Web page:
Campus News

Fighting fire ants

Fall is a good time to bait fire ants for spring. Most fire ant baits are slow-acting growth regulators and may take six months or more to eliminate colonies. Baits remain the best options for areas larger than an acre or so, according to UGA entomologist Will Hudson.

Many brands fall into two basic groups: those with active ingredients that are toxic to the ants (like Amdro), and those that have insect growth regulators that sterilize the queen and stop development of the immature ants in the colony.

Applied every six months, they often carry a guarantee of “no mounds” if applied correctly, but that doesn’t mean no ants.

Bait treatments cost about $20-30 per acre.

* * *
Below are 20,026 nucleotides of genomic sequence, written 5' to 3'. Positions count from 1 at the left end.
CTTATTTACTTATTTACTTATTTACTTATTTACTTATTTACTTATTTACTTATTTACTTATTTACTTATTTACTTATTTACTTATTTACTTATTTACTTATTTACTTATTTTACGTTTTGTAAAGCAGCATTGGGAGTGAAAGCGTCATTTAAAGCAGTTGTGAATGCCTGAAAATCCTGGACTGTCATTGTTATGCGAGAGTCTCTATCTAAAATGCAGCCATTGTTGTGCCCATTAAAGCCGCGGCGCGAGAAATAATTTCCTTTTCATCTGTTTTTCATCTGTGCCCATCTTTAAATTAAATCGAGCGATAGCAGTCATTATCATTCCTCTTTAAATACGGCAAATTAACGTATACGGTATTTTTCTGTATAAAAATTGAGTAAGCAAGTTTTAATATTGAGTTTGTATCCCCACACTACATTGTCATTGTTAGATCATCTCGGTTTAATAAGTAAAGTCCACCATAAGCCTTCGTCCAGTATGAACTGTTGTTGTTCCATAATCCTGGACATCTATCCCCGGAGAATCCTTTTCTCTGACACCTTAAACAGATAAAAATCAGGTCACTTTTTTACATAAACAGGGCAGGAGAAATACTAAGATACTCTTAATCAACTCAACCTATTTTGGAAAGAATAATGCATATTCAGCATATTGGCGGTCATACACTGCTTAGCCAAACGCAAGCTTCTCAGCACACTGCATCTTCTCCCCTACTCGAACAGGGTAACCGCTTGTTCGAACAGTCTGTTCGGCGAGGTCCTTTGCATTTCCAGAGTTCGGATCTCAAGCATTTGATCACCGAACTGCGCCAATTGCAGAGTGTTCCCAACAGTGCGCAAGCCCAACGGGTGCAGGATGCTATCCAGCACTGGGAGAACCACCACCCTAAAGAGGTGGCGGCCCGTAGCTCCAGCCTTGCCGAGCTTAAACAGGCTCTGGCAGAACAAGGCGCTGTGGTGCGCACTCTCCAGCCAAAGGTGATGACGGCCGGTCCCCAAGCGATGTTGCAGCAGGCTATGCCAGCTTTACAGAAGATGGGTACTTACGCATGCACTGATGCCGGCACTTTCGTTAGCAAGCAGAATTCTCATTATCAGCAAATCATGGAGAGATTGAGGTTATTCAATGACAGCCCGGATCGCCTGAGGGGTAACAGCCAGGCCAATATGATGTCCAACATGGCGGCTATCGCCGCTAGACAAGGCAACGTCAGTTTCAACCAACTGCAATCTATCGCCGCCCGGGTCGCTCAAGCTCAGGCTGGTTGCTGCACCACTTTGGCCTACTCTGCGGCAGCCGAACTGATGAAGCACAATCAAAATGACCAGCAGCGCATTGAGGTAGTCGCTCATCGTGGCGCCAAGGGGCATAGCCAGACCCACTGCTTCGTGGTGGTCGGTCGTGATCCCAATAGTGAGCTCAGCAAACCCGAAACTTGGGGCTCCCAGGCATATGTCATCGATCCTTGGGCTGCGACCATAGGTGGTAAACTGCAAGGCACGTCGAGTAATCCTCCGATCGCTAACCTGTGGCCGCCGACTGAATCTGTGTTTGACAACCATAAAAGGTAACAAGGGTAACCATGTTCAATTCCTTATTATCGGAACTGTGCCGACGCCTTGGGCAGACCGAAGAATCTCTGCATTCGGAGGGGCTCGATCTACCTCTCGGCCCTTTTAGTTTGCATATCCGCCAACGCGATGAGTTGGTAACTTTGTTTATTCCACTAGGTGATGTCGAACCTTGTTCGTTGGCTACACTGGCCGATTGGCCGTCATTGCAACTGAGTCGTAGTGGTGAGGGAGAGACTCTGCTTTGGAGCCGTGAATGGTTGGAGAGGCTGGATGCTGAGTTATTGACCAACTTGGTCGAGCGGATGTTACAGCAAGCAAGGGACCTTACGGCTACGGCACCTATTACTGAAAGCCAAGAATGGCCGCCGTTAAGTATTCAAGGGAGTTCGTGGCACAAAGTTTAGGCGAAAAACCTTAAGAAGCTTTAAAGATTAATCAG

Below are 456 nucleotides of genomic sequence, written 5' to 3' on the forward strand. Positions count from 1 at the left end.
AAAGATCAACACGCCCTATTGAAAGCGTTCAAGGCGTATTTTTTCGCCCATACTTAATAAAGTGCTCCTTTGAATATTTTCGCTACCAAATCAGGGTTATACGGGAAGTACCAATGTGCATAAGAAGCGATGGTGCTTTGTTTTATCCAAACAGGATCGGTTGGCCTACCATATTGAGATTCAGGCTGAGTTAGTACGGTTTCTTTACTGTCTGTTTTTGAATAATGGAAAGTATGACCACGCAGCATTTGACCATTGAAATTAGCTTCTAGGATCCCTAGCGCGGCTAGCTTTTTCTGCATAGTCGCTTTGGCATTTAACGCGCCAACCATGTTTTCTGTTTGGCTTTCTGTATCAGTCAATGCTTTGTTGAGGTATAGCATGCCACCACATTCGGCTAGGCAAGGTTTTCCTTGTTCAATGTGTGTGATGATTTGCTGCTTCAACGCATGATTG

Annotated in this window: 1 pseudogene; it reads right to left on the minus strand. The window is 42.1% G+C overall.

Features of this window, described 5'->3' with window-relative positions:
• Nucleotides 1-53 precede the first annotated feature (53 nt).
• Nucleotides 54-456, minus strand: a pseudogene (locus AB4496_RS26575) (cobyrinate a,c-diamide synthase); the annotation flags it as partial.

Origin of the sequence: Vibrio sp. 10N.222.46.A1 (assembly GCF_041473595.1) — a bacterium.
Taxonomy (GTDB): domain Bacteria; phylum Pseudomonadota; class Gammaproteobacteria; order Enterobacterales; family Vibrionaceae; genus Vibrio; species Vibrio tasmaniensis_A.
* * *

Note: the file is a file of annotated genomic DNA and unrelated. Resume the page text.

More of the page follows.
For smaller areas, or where you need zero ants, Hudson recommends a broadcast application of a contact insecticide, such as fipronil products (like Over’n’Out) or those with pyrethoids as active ingredients. Pyrethroids are active ingredients ending in -thrin such as bifenthrin, permethrin, cypermethrin or cyfluthrin. Fipronil will usually eliminate ants for a season, said Hudson, while pyrethroids are shorter lasting, but will give one to four months of control.

Costs range from less than $50 per acre for pyrethroids to more than $150 per acre for fipronil.

A newcomer to the fire ant control market is fast-acting indoxacarb, which is sold as Advion for commercial use and in the Spectracide line for homeowners.